A recent analysis of the U.S. Census Bureau revealed that Black and Hispanic households that earn more than $75,000 annually live in poorer neighborhoods.

These groups were found to live in poorer communities than the average low-income non-Hispanic White household that makes less than $40,000 per year, USA Today reports. Blacks and Hispanics live in poorer neighborhoods than whites with working class incomes, according to the report: Separate and Unequal: The Neighborhood Gap for Blacks, Hispanics and Asians in Metropolitan America.

“Blacks are segregated and even affluent Blacks are pretty segregated,” said John Logan, director of US2010 Project at Brown University, which conducted the study. “African Americans who really succeeded live in neighborhoods where people around them have not succeeded to the same extent.”

The study found that in the Northeast and Midwest, segregation was highest; but there were fewer disparities in parts of the Sun Belt.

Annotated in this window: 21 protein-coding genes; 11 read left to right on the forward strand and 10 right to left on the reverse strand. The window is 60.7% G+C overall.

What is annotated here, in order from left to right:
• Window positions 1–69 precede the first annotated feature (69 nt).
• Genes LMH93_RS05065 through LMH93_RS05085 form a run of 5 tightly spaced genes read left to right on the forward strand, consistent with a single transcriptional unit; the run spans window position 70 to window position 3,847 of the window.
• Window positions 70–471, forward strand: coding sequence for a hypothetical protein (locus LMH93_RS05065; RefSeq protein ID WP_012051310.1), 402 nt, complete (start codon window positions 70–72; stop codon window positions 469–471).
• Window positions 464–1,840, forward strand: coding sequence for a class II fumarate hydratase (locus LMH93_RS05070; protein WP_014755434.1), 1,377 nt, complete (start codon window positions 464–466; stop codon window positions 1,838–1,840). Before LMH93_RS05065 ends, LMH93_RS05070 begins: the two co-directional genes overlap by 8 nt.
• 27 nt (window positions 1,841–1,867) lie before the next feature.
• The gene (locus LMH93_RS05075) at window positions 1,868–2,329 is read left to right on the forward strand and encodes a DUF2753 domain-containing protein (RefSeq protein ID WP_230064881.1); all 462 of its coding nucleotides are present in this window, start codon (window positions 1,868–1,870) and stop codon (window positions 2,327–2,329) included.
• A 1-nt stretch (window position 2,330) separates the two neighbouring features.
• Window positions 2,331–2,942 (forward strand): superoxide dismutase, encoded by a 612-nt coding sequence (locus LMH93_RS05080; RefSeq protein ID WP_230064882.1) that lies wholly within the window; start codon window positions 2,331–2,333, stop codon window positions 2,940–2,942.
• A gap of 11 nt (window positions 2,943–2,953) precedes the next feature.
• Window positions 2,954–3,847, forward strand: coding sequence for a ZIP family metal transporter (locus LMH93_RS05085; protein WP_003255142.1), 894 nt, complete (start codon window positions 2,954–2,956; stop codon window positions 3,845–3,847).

“White middle-class families have the option to live in a community that matches their own credentials,” Logan told USA Today. “If you’re African American and want to live with people like you in social class, you have to live in a community where you are in the minority.”

According to a 2010 article by Logan called, “Census Analysis: Nation’s diversity grows, but integration slows,” Blacks continue to be the most segregated minority, with Hispanics and Asians trailing behind.

“Segregation peaked around 1960. Between 1980 and 2000 it declined at a very slow pace, but analysts have been hoping for a breakthrough since then. The new data show that there is very little change,” according to the report.